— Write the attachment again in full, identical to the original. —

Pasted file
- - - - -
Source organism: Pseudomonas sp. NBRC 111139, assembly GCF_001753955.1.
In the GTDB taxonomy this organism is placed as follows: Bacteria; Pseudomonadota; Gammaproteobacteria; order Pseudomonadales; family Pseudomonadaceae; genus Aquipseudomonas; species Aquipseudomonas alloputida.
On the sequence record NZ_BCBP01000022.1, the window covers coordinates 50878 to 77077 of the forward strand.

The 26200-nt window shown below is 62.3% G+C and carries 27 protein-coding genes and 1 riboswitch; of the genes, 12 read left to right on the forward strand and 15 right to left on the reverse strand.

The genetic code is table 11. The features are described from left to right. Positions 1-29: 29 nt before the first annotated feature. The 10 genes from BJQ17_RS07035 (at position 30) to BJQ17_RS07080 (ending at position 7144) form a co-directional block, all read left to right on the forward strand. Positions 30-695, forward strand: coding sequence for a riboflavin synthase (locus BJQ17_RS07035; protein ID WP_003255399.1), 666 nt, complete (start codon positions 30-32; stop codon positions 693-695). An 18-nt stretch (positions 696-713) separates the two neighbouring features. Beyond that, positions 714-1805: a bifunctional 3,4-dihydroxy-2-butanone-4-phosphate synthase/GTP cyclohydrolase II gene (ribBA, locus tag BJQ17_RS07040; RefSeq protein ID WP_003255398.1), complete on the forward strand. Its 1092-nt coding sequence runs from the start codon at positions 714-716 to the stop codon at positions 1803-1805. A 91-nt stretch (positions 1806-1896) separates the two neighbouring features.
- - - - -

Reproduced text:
Source organism: Pseudomonas sp. NBRC 111139, assembly GCF_001753955.1.
In the GTDB taxonomy this organism is placed as follows: Bacteria; Pseudomonadota; Gammaproteobacteria; order Pseudomonadales; family Pseudomonadaceae; genus Aquipseudomonas; species Aquipseudomonas alloputida.
On the sequence record NZ_BCBP01000022.1, the window covers coordinates 50878 to 77077 of the forward strand.

The 26200-nt window shown below is 62.3% G+C and carries 27 protein-coding genes and 1 riboswitch; of the genes, 12 read left to right on the forward strand and 15 right to left on the reverse strand.

The genetic code is table 11. The features are described from left to right. Positions 1-29: 29 nt before the first annotated feature. The 10 genes from BJQ17_RS07035 (at position 30) to BJQ17_RS07080 (ending at position 7144) form a co-directional block, all read left to right on the forward strand. Positions 30-695, forward strand: coding sequence for a riboflavin synthase (locus BJQ17_RS07035; protein ID WP_003255399.1), 666 nt, complete (start codon positions 30-32; stop codon positions 693-695). An 18-nt stretch (positions 696-713) separates the two neighbouring features. Beyond that, positions 714-1805: a bifunctional 3,4-dihydroxy-2-butanone-4-phosphate synthase/GTP cyclohydrolase II gene (ribBA, locus tag BJQ17_RS07040; RefSeq protein ID WP_003255398.1), complete on the forward strand. Its 1092-nt coding sequence runs from the start codon at positions 714-716 to the stop codon at positions 1803-1805. A 91-nt stretch (positions 1806-1896) separates the two neighbouring features.